Should You Walk From an Upside Down Foreclosure?

By: Dave Dinkel

An "upside down" property is when the money owed (mortgage) is greater than the fair market value (FMV) of the home. For example, if the FMV of the home is $250,000 and the amount owed is $275,000, the property is upside down.

This situation generally happens when there is a real estate market decline, the homeowner refinances more than 100% of FMV, or an equity line is added that is close to or above the FMV. In some areas of the country where there have been substantial market decreases, these same markets are retracting and leaving the latest home buyers, or buyers who refinanced, with upside down mortgages. Refinancing and allowing the property to go into foreclosure is getting to be a very common practice within the past few years.

When the homeowner is late on his mortgage for 30 days, he gets a Notice of Default ("NOD") and continues to receive these NOD's every thirty days until the loan is closed out by reinstatement or foreclosure. A little known fact is that lists of NOD's are sold to mortgage brokers and anyone who will pay a few cents per name. These list buyers know that if the homeowner becomes a NOD, he is likely to become a foreclosure candidate shortly.

Whether the lenders and the credit bureaus both get paid for these names is uncertain, but list brokers re-sell these lists many times over. If you have ever been late by 30 days on a credit card or mortgage payment, you may have noticed that you start getting "refinance" or "you are pre-qualified" loan offers. This is because the lenders of high risk loans are buying the NOD list and sending you financing offers. Investors use the NOD lists knowing that once a homeowner is 60 - 90 days late on his mortgage, he is usually headed to foreclosure and 80% of the time, the loss of his home. If you are an investor reading this and buying these leads, unless your list vendor can sort the 30 and 60 days leads out, get another list vendor who is one of the original buyers of this information. It will cost you a little more per name, but the difference is not significant.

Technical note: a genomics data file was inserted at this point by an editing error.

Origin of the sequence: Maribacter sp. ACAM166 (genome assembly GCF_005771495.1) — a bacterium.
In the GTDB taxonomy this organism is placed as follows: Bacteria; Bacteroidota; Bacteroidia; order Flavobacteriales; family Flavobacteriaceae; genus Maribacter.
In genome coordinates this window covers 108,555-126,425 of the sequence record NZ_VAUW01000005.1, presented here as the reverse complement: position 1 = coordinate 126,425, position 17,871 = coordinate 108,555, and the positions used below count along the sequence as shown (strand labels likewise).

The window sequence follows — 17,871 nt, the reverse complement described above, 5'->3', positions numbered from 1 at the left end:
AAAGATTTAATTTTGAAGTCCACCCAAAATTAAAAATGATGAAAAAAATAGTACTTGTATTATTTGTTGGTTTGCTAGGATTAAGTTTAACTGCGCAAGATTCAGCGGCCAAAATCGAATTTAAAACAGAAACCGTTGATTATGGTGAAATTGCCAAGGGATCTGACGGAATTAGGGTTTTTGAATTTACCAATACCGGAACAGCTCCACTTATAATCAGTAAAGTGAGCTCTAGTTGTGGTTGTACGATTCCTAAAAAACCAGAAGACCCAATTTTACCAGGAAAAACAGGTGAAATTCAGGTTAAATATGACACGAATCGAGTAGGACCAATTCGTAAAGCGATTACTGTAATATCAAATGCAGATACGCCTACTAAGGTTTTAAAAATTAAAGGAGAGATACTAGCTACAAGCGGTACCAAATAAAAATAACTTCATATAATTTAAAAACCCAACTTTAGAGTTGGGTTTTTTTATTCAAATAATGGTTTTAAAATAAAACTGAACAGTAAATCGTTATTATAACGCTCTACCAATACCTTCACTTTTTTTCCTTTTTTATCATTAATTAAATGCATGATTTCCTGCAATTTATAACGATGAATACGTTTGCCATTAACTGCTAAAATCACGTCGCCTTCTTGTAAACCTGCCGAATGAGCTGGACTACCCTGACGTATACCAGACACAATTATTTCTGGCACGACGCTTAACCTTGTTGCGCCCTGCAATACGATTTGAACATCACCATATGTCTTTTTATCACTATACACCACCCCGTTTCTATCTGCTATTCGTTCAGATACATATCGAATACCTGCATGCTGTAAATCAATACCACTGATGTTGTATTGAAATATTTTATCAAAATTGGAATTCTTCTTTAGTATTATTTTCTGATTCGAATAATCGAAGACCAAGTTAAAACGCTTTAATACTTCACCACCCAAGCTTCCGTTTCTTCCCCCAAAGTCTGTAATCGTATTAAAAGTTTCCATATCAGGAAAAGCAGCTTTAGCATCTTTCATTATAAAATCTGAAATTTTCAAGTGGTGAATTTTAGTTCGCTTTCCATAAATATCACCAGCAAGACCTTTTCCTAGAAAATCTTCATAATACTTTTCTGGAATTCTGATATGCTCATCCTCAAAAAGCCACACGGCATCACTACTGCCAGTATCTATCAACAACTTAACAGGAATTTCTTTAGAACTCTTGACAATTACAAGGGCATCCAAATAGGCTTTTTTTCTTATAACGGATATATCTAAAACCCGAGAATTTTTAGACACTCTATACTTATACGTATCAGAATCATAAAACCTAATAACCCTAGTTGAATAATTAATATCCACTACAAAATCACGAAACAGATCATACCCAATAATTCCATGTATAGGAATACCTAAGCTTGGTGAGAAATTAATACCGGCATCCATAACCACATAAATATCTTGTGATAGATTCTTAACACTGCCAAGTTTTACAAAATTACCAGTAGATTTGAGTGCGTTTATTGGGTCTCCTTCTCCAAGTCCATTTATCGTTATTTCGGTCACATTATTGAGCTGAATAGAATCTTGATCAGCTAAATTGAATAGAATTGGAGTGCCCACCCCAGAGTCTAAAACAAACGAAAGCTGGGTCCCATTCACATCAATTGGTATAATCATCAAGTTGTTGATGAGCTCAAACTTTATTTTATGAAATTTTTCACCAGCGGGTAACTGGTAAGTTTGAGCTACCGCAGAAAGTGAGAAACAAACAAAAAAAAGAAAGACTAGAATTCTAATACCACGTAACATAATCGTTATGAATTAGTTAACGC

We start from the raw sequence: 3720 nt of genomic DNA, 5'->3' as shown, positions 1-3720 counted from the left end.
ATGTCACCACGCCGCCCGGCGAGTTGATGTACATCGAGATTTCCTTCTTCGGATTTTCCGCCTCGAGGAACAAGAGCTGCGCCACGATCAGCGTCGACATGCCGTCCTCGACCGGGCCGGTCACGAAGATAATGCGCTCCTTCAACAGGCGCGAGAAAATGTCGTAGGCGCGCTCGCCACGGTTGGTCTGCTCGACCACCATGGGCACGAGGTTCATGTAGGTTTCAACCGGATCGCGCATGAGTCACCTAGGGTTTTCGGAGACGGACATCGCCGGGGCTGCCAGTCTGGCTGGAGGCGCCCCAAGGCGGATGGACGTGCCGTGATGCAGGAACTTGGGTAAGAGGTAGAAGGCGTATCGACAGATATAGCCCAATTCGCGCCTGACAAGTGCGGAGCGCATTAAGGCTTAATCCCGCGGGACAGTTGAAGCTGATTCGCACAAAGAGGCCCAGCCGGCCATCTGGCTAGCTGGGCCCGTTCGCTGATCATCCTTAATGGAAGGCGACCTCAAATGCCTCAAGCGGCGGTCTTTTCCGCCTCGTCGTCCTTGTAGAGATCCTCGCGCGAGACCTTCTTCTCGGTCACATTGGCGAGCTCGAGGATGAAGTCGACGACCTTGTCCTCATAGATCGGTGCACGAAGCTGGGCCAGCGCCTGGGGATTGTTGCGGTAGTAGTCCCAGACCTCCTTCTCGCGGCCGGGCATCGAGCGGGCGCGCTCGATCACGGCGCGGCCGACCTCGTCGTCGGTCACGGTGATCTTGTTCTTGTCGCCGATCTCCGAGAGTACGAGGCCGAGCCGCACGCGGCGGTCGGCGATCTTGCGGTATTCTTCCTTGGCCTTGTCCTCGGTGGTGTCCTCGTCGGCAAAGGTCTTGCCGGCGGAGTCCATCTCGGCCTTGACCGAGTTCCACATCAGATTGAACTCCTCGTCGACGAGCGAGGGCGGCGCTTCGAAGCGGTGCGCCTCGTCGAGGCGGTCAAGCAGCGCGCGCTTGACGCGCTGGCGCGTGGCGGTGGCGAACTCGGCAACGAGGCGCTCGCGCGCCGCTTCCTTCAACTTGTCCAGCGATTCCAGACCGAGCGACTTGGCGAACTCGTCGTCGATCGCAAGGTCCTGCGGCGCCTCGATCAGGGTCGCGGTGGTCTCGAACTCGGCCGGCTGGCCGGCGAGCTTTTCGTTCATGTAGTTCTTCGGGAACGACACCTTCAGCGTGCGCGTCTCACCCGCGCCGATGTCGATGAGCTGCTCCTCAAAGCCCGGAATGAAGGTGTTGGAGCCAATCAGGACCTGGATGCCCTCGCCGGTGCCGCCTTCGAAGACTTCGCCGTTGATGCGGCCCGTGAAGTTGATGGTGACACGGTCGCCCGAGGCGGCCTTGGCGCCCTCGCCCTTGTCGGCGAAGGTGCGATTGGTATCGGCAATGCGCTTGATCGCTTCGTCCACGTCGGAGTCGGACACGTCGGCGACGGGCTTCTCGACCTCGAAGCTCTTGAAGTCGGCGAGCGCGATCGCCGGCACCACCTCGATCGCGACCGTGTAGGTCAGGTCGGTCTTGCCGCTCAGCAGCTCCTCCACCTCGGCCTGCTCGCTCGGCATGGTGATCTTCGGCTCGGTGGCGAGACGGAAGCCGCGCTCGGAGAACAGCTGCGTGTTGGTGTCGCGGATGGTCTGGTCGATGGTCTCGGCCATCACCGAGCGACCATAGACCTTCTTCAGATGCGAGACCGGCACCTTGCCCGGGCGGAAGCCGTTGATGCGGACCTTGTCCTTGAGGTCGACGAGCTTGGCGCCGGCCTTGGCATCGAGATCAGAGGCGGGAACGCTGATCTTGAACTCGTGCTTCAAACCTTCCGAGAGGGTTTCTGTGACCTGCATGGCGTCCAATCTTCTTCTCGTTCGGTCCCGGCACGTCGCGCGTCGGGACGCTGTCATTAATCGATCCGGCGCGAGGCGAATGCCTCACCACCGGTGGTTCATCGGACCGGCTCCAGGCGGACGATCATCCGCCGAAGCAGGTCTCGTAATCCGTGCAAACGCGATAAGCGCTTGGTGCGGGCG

The real question is what options does the homeowner have for his upside down property?

1.)The homeowner can continue paying his mortgage with his only benefit being the tax deduction for his interest and his credit remaining in tact. Each payment is lost equity and can only be justified as a rent payment in his mind.

2.)The homeowner can stop making his mortgage payment, go into foreclosure and lose his home and tarnish his credit for years to come. However, he always has the option of moving on to another home using a "no credit" purchase program to buy his new home.

3.)He can ask his lender to do a loan modification to reduce his mortgage payments by extending them out 10 years, find a buyer for a short sale, request a deed in lieu of foreclosure or simply walk away from his home and let the lender repossess it by foreclosure, essentially the same result as "2.) above.

So as you can see, the homeowner has few choices to "stop his bleeding"
as it is known in the industry. This is the hidden foreclosure market that is just beginning to become obvious. Many homeowners with second homes or investment properties are making the choice to walk away and take their chance with credit repair later. However, the most objectionable consequence is the potential for a deficiency judgment by the lender for the deficit that wasn't paid on the mortgage. The lender has the option to pursue a deficiency judgment or issue and IRS Form 1099 which gives the homeowner "phantom income" in the amount of the mortgage deficiency, which is a far better option that carrying a deficiency judgment on his credit report. Take these consequences into consideration if you have to make the judgment of whether to stay or leave your home behind.

About Author:
Dave Dinkel is the author of "32 Ways to Quickly Stop Foreclosure" and has helped thousands of foreclosure victims for nearly 33 years. If you are facing foreclosure, visit StopMyForeclosureMess.com for guaranteed solutions.

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